In my opinion, the Causeway is far more impressive than it ever looks in the photos, especially as when we were there the tide was coming in and breaking over the end. On one particularly dare devil stunt, the immediate past master ended up getting himself stuck on the very end of the causeway on what became a little rocky island completely surrounded by the incoming tide. A lot of photos were taken for posterity which seemed a far better idea than anyone risking getting their feet wet helping him – such is the caring side of the UL!

We moved on to ring at Coleraine and then bought up some vital supplies as Nick and Jess were on mass catering duties that night. The return journey was eventful as an alarm, sounding very much like a police car, went off inside the minibus. After a lot of getting out of the bus and looking at it, the general consensus was that the back step was not quite aligned as we had started off with and possibly the minibus didn’t take too kindly in being driven like a rally car! Fortunately a well aimed kick shut the alarm up and we limped gently back to Belfast. The meal that night was excellent with Nick and Jess cooking a Chicken Curry on what looked like an industrial scale. Well, when I say Nick and Jess, Jess actually did the cooking whilst Nick was relegated to chopping the onion (which, incidentally made him cry… a lot)! The evening continued with card games such as Shithead and Cheat where the huge variations in rules between different schools meant that players could generally make up the rules as they went along and then claim they were playing by the “(Insert Name of School Here) Rulebook”. Following this failure, we decided to drink more and then play the Guessing Game that saw so much silliness on the Canal Tour last year. There were huge variance in abilities ranging from the virtually telepathic who could guess correctly before the mime had even started, to the hopeless who appeared unable to successfully describe the word “Titwank”!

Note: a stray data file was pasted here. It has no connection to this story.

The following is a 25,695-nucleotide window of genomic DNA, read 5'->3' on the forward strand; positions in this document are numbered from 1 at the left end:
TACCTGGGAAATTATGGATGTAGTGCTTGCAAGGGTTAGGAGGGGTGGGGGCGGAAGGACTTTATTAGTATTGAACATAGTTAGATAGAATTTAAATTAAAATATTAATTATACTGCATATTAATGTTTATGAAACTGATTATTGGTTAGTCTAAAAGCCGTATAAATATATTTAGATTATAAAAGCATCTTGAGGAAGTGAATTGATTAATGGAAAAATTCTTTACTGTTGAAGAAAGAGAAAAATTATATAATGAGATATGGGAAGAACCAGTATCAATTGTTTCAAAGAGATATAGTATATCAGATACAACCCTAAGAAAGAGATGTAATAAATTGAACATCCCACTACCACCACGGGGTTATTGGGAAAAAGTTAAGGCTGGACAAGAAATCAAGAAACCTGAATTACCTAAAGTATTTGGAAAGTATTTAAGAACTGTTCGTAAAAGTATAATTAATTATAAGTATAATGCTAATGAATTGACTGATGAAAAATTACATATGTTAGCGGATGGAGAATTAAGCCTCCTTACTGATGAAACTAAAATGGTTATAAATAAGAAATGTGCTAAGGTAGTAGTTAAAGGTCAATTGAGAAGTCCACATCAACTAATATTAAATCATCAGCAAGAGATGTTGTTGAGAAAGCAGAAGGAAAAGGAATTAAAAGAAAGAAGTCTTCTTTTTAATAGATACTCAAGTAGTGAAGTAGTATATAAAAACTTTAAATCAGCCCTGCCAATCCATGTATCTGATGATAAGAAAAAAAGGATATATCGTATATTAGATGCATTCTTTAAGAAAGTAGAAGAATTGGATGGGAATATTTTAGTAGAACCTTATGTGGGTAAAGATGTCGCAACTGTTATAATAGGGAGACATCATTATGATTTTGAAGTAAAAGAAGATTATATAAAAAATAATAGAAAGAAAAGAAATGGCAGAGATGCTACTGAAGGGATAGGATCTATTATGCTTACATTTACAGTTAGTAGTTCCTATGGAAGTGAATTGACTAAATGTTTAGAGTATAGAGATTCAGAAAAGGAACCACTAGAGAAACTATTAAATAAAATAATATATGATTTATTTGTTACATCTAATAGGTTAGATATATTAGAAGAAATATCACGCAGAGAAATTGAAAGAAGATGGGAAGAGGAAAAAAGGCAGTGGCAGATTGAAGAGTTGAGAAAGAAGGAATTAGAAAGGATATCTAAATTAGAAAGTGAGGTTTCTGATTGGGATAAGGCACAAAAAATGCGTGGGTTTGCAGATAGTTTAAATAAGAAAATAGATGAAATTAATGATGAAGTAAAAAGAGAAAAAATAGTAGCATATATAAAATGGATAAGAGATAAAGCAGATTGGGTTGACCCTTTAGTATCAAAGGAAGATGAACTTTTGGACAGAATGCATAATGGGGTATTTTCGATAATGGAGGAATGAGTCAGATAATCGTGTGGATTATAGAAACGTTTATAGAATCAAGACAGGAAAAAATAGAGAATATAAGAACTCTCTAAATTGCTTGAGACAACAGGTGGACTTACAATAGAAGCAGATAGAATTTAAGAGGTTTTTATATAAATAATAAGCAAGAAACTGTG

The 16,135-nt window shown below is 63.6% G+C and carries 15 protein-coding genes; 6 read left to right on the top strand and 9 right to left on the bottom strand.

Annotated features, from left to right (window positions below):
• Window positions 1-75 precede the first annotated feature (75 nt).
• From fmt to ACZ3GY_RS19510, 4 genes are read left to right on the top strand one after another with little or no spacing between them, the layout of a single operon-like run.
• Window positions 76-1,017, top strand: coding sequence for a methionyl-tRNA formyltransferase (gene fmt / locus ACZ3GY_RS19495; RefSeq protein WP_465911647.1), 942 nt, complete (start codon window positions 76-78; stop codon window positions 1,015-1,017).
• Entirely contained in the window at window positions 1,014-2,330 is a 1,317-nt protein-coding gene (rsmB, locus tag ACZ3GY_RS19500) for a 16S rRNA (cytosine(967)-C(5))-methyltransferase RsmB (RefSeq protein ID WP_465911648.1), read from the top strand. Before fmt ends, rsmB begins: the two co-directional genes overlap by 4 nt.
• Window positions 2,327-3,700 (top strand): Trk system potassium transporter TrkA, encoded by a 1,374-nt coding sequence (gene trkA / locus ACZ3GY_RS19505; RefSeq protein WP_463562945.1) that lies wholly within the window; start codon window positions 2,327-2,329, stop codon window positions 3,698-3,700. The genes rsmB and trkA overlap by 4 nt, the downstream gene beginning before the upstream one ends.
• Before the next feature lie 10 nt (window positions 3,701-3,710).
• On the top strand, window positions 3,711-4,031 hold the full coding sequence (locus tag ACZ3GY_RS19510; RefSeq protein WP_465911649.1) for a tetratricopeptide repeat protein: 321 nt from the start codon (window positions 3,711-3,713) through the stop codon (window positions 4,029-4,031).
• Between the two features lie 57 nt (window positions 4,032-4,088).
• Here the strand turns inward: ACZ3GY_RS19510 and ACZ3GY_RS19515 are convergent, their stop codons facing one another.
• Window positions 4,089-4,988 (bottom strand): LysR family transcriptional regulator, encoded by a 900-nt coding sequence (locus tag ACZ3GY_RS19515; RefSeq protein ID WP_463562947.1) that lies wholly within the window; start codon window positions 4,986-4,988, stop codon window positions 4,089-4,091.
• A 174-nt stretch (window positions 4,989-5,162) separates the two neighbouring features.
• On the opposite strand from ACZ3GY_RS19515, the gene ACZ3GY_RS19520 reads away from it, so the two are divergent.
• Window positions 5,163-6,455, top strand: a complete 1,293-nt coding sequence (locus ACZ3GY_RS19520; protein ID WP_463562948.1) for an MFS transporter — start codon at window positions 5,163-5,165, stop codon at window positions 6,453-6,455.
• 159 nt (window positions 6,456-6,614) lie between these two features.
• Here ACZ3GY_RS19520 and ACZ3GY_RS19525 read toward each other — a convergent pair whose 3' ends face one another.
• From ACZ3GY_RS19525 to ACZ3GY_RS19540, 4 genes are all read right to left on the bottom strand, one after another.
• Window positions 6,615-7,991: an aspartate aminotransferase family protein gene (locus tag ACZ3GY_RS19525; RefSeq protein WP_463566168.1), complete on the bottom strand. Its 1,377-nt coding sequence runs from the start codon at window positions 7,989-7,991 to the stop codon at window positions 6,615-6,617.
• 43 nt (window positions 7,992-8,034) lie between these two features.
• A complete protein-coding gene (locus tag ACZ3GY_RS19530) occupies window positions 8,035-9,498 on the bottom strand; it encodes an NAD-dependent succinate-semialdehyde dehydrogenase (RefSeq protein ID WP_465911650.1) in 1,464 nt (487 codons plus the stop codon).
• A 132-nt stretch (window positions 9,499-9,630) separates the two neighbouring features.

Thursday, 10th September

Breakfast involved crumpets or toast for all except Quentin who needed something nearer to Gutbuster proportions and managed to find himself a 12″ Breakfast Sub instead. Yet, this might have been needed as the first tower of the day was Newcastle. Olly was disappointed that Newcastle wasn’t quite as he remembered the Newcastle he grew up in although the bells were certainly memorable. We were met by a churchwarden who knew nothing about ringing and the first band proceeded to raise the bells in what must be one of the smallest ringing chambers in the world. As they went to stand it was realised that there were no stays on any of the bells! Fortunately only 2 bells went over and as we didn’t have access to the bell chamber to sort them out, we used the next best thing – a large weight to counterbalance them back over the balance. I knew we brought Garry along for some reason!

Following ringing at the next tower, Rostrevor, we found a local butcher who provided a fantastic lunch enjoyed by all, especially Andy with fantastic views from a picnic area halfway up the local mountain. All too soon it was time to head off back towards Belfast (with a quick stop to kick the back step again) and what is probably one of Northern Ireland’s best tourist attractions. In fact, the Giant’s Ring is so famous and special that Mini D came all the way from Kazakhstan just to meet up with us to see it. The tour itinerary described it as a “Stonehenge/Avebury type structure” which it is (assuming you’ve forgotten that both Avebury and Stonehenge have a circle of standing stones!). Actually, there was a circular bank that surrounded a Neolithic burial chamber that we showed due reverence to by seeing how many people we could fit inside it and having a group photo taken on top of it. There was more ringing at Ballylesson before we headed back to the hostel.

The evening saw us hitting the town with a Chinese and then multiple beers at various drinking establishments. The evening goes hazy, but I believe Mary had 3 glasses of Bailey’s in quick succession and then decided to hit the gin…

Friday, 11th September

Today was due to be Loud Shirt Day. Unfortunately this ended up being cancelled as most people were not ready for fluorescent colours after the previous night and secondly because Hugh had a very, very bright orange shirt which was deemed not the best colour to walk around Enniskillen in when a republican bomb had been defused on the border nearby the previous day!